The growing concern about an impending pension crisis in Japan has arisen from inadequate public, corporate and private pension plans. The primary cause is the rapidity with which the population will age between now and 2010, compared with other nations. Japan faces the most extreme demographic pressure of any developed country, yet the issue of future pension funding is only now being addressed. It has always been difficult to assess the scale of the pension funding problem in Japan because of the lack of disclosure in company financial statements.
This is set to change as of fiscal 2000, when companies will be required to disclose the market value of their pension liabilities. Specifically, firms must combine accounting for off-balance corporate pension funds as well as on-balance retirement allowance schemes and disclose the aggregate funded status in their financial statements.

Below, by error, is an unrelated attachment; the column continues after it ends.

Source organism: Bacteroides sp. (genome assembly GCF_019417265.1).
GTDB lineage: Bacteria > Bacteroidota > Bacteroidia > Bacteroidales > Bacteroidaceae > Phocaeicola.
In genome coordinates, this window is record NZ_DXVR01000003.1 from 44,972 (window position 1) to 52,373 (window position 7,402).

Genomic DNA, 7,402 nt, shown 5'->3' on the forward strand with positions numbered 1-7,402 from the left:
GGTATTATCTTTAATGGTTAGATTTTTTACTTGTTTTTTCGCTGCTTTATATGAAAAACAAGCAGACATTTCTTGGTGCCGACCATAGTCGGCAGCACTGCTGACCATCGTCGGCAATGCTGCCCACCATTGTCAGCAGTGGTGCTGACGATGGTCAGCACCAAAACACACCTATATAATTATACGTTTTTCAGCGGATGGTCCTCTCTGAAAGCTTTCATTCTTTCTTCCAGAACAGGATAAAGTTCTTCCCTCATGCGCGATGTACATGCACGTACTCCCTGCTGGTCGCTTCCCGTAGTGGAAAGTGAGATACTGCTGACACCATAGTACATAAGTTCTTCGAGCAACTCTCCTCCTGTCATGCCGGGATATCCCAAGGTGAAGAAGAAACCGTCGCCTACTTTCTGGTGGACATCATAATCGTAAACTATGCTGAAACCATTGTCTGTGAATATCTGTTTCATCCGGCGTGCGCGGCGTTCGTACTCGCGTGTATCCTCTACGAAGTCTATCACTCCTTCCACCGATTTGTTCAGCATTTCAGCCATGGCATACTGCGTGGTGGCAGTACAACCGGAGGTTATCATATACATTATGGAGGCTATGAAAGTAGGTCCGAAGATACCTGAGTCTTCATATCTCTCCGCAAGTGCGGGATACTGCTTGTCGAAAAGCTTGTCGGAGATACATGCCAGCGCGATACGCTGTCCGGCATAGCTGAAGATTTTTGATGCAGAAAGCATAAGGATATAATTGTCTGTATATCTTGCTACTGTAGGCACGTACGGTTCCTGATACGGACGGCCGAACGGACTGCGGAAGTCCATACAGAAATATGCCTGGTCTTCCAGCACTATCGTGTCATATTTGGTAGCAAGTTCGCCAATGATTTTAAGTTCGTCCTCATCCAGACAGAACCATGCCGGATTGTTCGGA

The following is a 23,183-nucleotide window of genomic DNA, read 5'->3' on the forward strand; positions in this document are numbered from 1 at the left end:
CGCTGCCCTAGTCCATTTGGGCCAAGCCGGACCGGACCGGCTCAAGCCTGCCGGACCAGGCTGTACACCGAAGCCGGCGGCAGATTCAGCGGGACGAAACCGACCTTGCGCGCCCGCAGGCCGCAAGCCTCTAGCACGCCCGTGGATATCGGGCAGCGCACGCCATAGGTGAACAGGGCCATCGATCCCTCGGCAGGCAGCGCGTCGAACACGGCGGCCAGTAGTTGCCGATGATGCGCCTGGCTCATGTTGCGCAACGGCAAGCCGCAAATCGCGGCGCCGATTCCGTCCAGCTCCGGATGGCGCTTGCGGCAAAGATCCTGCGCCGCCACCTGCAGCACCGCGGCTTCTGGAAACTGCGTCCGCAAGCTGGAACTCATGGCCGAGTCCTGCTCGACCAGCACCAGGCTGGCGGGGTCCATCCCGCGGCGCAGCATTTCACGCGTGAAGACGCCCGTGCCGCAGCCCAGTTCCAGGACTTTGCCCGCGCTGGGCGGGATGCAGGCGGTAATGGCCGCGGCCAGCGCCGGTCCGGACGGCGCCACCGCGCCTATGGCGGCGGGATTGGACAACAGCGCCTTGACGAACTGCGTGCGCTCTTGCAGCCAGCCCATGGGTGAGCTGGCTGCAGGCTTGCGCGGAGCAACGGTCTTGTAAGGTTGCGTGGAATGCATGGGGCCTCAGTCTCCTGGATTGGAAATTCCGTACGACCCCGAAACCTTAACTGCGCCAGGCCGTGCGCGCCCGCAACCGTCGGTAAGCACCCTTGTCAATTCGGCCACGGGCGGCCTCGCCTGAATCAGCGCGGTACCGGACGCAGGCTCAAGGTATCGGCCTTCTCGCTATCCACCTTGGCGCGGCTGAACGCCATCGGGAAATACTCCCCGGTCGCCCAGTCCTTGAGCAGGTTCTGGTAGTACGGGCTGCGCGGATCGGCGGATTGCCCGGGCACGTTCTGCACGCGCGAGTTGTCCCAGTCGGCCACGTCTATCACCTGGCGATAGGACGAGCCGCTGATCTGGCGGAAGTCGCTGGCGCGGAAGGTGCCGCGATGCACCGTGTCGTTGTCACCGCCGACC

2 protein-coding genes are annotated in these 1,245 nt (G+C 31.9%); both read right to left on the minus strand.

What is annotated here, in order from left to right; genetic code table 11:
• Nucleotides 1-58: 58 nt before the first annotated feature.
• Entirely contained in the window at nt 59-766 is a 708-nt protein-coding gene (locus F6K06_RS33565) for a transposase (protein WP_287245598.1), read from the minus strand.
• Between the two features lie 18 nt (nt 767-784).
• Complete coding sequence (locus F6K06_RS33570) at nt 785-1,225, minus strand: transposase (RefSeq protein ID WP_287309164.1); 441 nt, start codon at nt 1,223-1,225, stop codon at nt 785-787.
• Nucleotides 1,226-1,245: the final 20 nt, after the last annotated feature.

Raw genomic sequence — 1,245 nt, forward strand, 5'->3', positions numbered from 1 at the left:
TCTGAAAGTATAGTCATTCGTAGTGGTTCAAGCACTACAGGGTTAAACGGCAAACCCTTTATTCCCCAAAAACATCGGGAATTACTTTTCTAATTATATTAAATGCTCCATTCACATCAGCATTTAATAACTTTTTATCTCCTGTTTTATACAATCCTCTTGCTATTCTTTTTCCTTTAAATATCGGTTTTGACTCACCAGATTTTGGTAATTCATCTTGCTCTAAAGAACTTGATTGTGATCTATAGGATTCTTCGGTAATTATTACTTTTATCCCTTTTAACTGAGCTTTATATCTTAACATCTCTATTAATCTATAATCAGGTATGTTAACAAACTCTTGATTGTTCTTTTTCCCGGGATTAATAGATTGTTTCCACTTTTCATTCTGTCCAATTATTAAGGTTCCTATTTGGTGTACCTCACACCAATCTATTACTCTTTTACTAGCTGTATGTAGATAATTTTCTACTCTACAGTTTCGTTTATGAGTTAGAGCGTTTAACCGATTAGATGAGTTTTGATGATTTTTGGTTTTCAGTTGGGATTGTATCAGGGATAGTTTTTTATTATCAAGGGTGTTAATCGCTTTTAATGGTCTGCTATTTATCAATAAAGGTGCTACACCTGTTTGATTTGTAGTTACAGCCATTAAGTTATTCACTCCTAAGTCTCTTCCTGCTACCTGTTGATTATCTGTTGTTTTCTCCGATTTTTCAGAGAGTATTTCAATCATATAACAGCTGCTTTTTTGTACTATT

By 2005, the ratio of active pension participants to beneficiaries in the public systems is expected to drop to 25% from its current level of three to one and continue to drop to around two to one by 2020. The ageing gap is expected to narrow by 2050, so the next 20 years represents a special opportunity for the accumulation and management of Japanese assets. Over the next decade alone, Japanese pension assets are conservatively expected to grow from $3,100bn to $4,100bn. This accumulation will peak in 2030 but the outstanding assets will remain one of the world’s most significant pools of funded pension assets.